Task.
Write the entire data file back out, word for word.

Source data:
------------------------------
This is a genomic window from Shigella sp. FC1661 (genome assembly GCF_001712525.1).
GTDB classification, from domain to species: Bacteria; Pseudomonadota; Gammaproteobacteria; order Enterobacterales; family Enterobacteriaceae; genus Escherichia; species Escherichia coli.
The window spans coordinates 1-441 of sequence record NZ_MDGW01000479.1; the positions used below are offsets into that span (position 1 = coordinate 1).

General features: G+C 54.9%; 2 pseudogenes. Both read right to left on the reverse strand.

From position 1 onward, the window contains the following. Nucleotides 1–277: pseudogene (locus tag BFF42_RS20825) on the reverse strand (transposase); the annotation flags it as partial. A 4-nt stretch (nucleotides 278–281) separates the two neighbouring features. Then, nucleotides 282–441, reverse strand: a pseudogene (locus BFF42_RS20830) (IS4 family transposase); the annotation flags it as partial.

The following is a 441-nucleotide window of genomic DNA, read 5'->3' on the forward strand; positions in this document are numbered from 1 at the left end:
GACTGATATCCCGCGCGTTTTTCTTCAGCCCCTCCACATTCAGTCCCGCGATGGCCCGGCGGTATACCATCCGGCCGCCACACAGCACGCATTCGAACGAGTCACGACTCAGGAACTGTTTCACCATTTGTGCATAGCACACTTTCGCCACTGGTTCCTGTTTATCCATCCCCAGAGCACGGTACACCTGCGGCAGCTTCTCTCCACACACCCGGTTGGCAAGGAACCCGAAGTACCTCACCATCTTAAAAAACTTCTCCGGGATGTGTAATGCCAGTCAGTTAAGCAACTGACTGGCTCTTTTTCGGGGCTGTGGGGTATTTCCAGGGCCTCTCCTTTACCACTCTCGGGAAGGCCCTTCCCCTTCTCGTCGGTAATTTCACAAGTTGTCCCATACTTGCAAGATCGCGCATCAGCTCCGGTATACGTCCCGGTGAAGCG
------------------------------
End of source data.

This is a genomic window from Shigella sp. FC1661 (genome assembly GCF_001712525.1).
GTDB classification, from domain to species: Bacteria; Pseudomonadota; Gammaproteobacteria; order Enterobacterales; family Enterobacteriaceae; genus Escherichia; species Escherichia coli.
The window spans coordinates 1-441 of sequence record NZ_MDGW01000479.1; the positions used below are offsets into that span (position 1 = coordinate 1).

General features: G+C 54.9%; 2 pseudogenes. Both read right to left on the reverse strand.

From position 1 onward, the window contains the following. Nucleotides 1–277: pseudogene (locus tag BFF42_RS20825) on the reverse strand (transposase); the annotation flags it as partial. A 4-nt stretch (nucleotides 278–281) separates the two neighbouring features. Then, nucleotides 282–441, reverse strand: a pseudogene (locus BFF42_RS20830) (IS4 family transposase); the annotation flags it as partial.

The following is a 441-nucleotide window of genomic DNA, read 5'->3' on the forward strand; positions in this document are numbered from 1 at the left end:
GACTGATATCCCGCGCGTTTTTCTTCAGCCCCTCCACATTCAGTCCCGCGATGGCCCGGCGGTATACCATCCGGCCGCCACACAGCACGCATTCGAACGAGTCACGACTCAGGAACTGTTTCACCATTTGTGCATAGCACACTTTCGCCACTGGTTCCTGTTTATCCATCCCCAGAGCACGGTACACCTGCGGCAGCTTCTCTCCACACACCCGGTTGGCAAGGAACCCGAAGTACCTCACCATCTTAAAAAACTTCTCCGGGATGTGTAATGCCAGTCAGTTAAGCAACTGACTGGCTCTTTTTCGGGGCTGTGGGGTATTTCCAGGGCCTCTCCTTTACCACTCTCGGGAAGGCCCTTCCCCTTCTCGTCGGTAATTTCACAAGTTGTCCCATACTTGCAAGATCGCGCATCAGCTCCGGTATACGTCCCGGTGAAGCG